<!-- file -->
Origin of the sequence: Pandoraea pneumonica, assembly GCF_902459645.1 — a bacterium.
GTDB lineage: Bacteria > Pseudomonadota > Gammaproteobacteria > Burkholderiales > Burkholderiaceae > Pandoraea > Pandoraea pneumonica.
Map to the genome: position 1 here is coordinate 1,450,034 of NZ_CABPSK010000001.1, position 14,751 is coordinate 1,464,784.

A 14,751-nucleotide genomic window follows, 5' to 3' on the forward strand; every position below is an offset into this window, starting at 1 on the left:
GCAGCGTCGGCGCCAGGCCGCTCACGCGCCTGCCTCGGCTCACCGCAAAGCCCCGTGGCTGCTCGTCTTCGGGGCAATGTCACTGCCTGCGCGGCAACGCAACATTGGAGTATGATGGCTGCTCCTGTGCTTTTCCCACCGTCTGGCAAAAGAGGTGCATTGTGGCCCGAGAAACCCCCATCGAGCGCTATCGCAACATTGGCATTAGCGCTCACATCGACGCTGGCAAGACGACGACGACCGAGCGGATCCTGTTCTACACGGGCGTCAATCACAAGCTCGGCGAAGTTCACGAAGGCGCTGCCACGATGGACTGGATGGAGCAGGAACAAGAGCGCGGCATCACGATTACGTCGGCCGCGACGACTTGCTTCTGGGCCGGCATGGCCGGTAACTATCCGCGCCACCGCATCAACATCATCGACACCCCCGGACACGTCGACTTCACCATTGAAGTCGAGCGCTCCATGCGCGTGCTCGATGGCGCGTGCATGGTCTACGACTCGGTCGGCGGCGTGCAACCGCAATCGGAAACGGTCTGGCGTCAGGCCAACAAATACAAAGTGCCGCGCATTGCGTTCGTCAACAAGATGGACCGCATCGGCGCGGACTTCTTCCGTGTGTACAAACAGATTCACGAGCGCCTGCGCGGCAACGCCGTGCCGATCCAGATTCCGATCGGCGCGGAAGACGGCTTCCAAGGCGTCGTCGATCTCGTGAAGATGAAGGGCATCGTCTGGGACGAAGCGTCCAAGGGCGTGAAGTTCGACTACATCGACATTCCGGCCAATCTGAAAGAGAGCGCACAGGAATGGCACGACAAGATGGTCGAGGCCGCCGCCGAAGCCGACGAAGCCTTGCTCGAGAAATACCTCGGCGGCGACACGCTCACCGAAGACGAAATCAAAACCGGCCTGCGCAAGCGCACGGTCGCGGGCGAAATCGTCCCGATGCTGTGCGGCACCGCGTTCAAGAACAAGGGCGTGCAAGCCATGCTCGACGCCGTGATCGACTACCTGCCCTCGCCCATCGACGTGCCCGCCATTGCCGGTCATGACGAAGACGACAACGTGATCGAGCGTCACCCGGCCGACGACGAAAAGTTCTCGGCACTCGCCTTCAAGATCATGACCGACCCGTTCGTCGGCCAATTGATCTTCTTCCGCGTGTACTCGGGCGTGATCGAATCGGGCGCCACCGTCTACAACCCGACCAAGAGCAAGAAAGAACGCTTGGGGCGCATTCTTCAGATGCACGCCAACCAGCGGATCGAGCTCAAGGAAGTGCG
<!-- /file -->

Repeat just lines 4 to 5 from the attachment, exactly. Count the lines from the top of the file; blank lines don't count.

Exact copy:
A 14,751-nucleotide genomic window follows, 5' to 3' on the forward strand; every position below is an offset into this window, starting at 1 on the left:
GCAGCGTCGGCGCCAGGCCGCTCACGCGCCTGCCTCGGCTCACCGCAAAGCCCCGTGGCTGCTCGTCTTCGGGGCAATGTCACTGCCTGCGCGGCAACGCAACATTGGAGTATGATGGCTGCTCCTGTGCTTTTCCCACCGTCTGGCAAAAGAGGTGCATTGTGGCCCGAGAAACCCCCATCGAGCGCTATCGCAACATTGGCATTAGCGCTCACATCGACGCTGGCAAGACGACGACGACCGAGCGGATCCTGTTCTACACGGGCGTCAATCACAAGCTCGGCGAAGTTCACGAAGGCGCTGCCACGATGGACTGGATGGAGCAGGAACAAGAGCGCGGCATCACGATTACGTCGGCCGCGACGACTTGCTTCTGGGCCGGCATGGCCGGTAACTATCCGCGCCACCGCATCAACATCATCGACACCCCCGGACACGTCGACTTCACCATTGAAGTCGAGCGCTCCATGCGCGTGCTCGATGGCGCGTGCATGGTCTACGACTCGGTCGGCGGCGTGCAACCGCAATCGGAAACGGTCTGGCGTCAGGCCAACAAATACAAAGTGCCGCGCATTGCGTTCGTCAACAAGATGGACCGCATCGGCGCGGACTTCTTCCGTGTGTACAAACAGATTCACGAGCGCCTGCGCGGCAACGCCGTGCCGATCCAGATTCCGATCGGCGCGGAAGACGGCTTCCAAGGCGTCGTCGATCTCGTGAAGATGAAGGGCATCGTCTGGGACGAAGCGTCCAAGGGCGTGAAGTTCGACTACATCGACATTCCGGCCAATCTGAAAGAGAGCGCACAGGAATGGCACGACAAGATGGTCGAGGCCGCCGCCGAAGCCGACGAAGCCTTGCTCGAGAAATACCTCGGCGGCGACACGCTCACCGAAGACGAAATCAAAACCGGCCTGCGCAAGCGCACGGTCGCGGGCGAAATCGTCCCGATGCTGTGCGGCACCGCGTTCAAGAACAAGGGCGTGCAAGCCATGCTCGACGCCGTGATCGACTACCTGCCCTCGCCCATCGACGTGCCCGCCATTGCCGGTCATGACGAAGACGACAACGTGATCGAGCGTCACCCGGCCGACGACGAAAAGTTCTCGGCACTCGCCTTCAAGATCATGACCGACCCGTTCGTCGGCCAATTGATCTTCTTCCGCGTGTACTCGGGCGTGATCGAATCGGGCGCCACCGTCTACAACCCGACCAAGAGCAAGAAAGAACGCTTGGGGCGCATTCTTCAGATGCACGCCAACCAGCGGATCGAGCTCAAGGAAGTGCG